By Andrius Sytas

VILNIUS (Reuters) -President Volodymyr Zelenskiy voiced disappointment that Ukraine was not invited to join NATO on Tuesday, telling supporters in the Lithuanian capital: “Is this too big of a wish?”

“NATO will make Ukraine safer, Ukraine will make NATO stronger,” he told the thousands of people, many waving Ukrainian flags, who gathered in central Vilnius, host to an alliance summit, as snipers stood guard on rooftops.

He thanked Lithuania for a “clear, honest and courageous position” in support of Ukrainian membership.

Shortly before the speech, NATO leaders agreed the alliance would extend an invitation to Ukraine to join the military alliance when “members agree and conditions are met.”

Zelenskiy said earlier in the day it would be “absurd” if NATO leaders did not offer his country a timeframe for membership.

Speaking in Ukrainian, he told the crowd: “I travelled here today with belief in a decision, with belief in partners, with belief in a strong NATO, a NATO which does not doubt, which does not lose time, and does not look at any aggressor.”

“I would wish for this belief to become a certainty – certainty in decisions that all of us deserve and which our every soldier expects, our every citizen, our every mother, our every child. And is this too big of a wish?” he asked.

NATO members in eastern Europe have backed Kyiv’s stance, arguing that bringing Ukraine under NATO’s collective security umbrella is the best way to deter Russia from attacking again.

Countries such as the United States and Germany have been more cautious, wary of any move that they fear could draw NATO into a direct conflict with Russia.

During the speech, Zelenskiy said: “No one should ever, ever look back to Moscow.”

33,000 FLAGS

Lithuanian President Gitanas Nauseda, who took part in the event, handed Zelenskiy a bullet-holed Ukrainian flag, which was then raised on a flagpole. The flag had flown on a Ukrainian tank during battles in Bakhmut.

It was brought to Vilnius by a group of 33 Ukrainian and Lithuanian runners in support of Ukraine as the potential 33rd NATO member. Activists asked the people of Vilnius to display 33,000 flags in their house windows to show support.

“Ukraine is buying us time with their blood, so we can prepare and give a strong retort to Russia,” Nauseda told the crowd.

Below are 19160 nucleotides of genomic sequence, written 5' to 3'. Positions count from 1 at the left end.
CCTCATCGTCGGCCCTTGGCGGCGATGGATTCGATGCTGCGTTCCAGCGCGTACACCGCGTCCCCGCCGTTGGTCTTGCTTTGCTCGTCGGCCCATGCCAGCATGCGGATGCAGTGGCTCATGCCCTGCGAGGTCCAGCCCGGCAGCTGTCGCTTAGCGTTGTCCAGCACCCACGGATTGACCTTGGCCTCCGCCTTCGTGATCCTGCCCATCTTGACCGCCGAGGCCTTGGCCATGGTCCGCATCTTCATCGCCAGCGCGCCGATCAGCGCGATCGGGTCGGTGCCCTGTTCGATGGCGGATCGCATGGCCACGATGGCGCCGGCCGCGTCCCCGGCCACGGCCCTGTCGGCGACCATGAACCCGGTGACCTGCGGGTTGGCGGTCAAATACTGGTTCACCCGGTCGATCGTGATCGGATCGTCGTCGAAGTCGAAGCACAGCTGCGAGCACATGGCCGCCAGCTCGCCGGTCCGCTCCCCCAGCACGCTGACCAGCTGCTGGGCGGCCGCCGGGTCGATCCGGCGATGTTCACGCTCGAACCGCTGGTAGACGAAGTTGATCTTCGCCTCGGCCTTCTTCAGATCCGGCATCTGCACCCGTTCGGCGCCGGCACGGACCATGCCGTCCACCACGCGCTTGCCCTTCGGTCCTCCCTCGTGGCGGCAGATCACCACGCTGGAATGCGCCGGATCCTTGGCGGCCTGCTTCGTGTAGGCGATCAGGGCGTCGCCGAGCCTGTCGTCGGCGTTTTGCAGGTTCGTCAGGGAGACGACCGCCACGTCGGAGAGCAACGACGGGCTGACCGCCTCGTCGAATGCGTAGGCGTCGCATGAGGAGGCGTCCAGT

Security worries are real in Lithuania, where memories of Moscow rule are fresh and a military presence is light.

Lithuania, along with its Baltic neighbours Latvia and Estonia, were the last states to become part of the Soviet Union, when they were annexed in 1940, and the first to declare independence in 1990 when the bloc collapsed.

Members of both NATO and the European Union since 2004, Lithuania is among Ukraine’s staunchest supporters in both blocs and the first in NATO to provide weapons to Ukraine weeks before the Russian invasion.

“We are in NATO ourselves, and the sense of security is incomparable (to what it would be) if we weren’t there,” said Birute Jurksiene, a Vilnius resident.

“This is what we strongly wish for the Ukrainian nation.”

Buses in Vilnius display Ukrainian flags and signs reading “Vilnius loves Ukraine.” Streets are decorated with NATO and Ukrainian flags.

“While you are waiting for this bus, Ukraine is waiting to become a NATO member” is a message on Vilnius public transport buses taking journalists to the summit.

State-owned energy company Ignitis, the largest listed company in the Baltics, topped its summit venue-facing office with large banners calling for Ukrainian membership in NATO.

“Putin, the Hague is waiting for you”, says the big sign hung from the Vilnius municipality, referring to the International Criminal Court in the Dutch city.

(Reporting by Anna Pruchnicka, Olena Harmash, Andrius Sytas, Lewis Macdonald; Writing by Andrius Sytas; Editing by Howard Goller)

Brought to you by